As soon as the House closes to the public each year, a team of volunteers and specialists start on the conservation programme taking them through the winter.
Once the pictures, ceramics and painted furniture are cleaned and stored, the team move onto the textiles. The edges of the curtains for instance suffer from light exposure.
The curtains in Clive Bell’s bedroom (above) are being carefully stitched with very fine netting to make them stronger and safer. They are then laid over the bed covered in acid free tissue to rest for the winter.
Even the fabrics around lampshades need repairing and careful cleaning. Despite our best efforts, the nature of the outside of the building creeps in during the summer, with a number of insects ready to find a warm place to breed. The Collection is inspected annually and any interlopers dealt with!
Rugs and carpets are also carefully vacuumed through protective gauze and repaired where necessary. They are then layered with acid free tissue, rolled top side out on large acid free tissue covered tubes (which opens the weave allowing more dust to escape) and finally covered in a dustsheet.
Bedspreads, French cotton squares and cushions are also carefully cleaned and mended where needed, then covered in acid free tissue paper and stored for the winter.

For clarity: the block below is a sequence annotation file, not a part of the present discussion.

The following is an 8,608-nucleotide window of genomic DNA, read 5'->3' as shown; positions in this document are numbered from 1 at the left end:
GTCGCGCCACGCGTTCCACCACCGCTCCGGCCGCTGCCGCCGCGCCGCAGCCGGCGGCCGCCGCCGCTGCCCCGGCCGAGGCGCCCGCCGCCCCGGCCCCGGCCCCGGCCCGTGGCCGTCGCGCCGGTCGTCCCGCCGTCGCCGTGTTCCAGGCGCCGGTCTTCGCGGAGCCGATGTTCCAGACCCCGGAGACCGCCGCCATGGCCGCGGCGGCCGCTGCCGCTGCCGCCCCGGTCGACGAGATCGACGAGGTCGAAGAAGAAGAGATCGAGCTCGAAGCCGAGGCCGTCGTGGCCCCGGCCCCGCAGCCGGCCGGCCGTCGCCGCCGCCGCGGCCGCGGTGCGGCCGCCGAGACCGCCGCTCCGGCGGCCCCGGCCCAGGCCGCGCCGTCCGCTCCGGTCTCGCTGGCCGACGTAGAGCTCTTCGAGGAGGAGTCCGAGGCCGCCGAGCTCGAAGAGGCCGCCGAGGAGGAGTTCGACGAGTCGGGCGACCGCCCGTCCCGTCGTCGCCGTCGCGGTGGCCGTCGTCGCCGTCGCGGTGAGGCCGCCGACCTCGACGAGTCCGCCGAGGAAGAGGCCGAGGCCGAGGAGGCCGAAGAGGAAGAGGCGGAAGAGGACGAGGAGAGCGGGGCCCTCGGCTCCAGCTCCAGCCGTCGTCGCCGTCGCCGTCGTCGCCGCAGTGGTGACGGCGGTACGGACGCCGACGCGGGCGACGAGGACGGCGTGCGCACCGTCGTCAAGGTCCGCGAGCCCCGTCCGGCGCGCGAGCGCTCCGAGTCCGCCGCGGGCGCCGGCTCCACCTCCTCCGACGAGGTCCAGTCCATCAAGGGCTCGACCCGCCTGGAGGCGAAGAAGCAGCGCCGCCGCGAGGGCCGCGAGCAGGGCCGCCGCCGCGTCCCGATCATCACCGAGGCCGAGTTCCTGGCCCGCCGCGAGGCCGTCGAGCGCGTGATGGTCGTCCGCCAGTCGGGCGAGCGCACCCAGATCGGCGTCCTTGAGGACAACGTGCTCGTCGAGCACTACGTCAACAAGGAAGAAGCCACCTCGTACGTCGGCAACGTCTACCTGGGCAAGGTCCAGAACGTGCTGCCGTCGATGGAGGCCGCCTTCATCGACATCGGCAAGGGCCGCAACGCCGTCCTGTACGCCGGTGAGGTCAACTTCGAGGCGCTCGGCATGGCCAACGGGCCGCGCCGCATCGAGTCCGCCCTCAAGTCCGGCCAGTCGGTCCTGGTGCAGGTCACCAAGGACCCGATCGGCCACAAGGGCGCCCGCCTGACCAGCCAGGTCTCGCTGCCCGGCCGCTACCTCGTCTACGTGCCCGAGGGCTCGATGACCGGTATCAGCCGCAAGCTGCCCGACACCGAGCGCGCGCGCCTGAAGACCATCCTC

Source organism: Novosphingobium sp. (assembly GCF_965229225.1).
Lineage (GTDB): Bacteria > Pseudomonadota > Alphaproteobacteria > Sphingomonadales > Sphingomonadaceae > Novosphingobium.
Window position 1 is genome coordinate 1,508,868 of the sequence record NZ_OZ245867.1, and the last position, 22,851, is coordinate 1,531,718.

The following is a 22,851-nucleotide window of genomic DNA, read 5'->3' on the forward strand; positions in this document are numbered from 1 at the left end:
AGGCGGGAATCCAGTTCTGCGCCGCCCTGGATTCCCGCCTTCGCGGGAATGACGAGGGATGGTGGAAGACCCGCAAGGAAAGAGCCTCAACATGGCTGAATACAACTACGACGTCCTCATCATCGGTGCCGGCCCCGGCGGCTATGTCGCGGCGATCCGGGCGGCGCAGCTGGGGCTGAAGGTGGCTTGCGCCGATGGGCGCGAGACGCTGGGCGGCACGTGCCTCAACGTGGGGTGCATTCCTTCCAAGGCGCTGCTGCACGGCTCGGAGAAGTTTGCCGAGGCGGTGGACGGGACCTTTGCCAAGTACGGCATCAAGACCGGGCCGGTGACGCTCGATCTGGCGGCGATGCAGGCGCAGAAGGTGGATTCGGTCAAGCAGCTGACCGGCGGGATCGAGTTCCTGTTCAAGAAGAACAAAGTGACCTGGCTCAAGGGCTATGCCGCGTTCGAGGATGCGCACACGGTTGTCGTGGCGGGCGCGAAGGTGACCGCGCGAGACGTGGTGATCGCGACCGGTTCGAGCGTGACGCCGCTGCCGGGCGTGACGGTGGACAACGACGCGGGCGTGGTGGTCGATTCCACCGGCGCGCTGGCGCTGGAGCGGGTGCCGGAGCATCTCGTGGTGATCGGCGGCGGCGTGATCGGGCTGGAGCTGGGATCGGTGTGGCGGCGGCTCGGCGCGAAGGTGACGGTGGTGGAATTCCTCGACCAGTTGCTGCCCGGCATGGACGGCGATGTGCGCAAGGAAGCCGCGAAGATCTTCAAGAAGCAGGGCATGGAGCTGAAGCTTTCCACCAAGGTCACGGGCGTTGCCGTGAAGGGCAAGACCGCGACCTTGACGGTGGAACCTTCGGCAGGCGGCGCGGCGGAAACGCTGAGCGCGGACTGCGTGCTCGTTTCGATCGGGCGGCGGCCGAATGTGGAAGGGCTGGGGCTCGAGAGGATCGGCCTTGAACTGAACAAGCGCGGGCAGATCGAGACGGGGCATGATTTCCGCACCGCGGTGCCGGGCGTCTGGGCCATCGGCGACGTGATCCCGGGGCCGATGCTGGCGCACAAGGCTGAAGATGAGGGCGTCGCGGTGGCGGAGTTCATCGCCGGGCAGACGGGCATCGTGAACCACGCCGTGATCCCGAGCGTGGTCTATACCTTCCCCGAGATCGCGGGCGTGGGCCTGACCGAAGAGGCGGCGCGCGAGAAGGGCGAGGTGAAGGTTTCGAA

The hours that the team spend over the winter soon adds up, some 450 hours a year are donated by our volunteers maintaining the contents in a suitable condition.
This winter there will also be additional work done on the repair of Clive Bell’s study – the ceiling of which needs attention – we’ll keep you informed of the progress of this over the coming weeks.
For the inside track on what it was like to join this team of volunteers – see our Curatorial interns blog from the Charleston Attic.
Don’t forget that nearly all of this work is done by our specialist teams and volunteers, who dust, clean and mend. Please support the Charleston Annual Fund in anyway you can which helps us continue this work and maintain many of the smaller items in the House which can be tricky to get individual funding to support – Find out how you can donate here
Part 1 of this series can be viewed here
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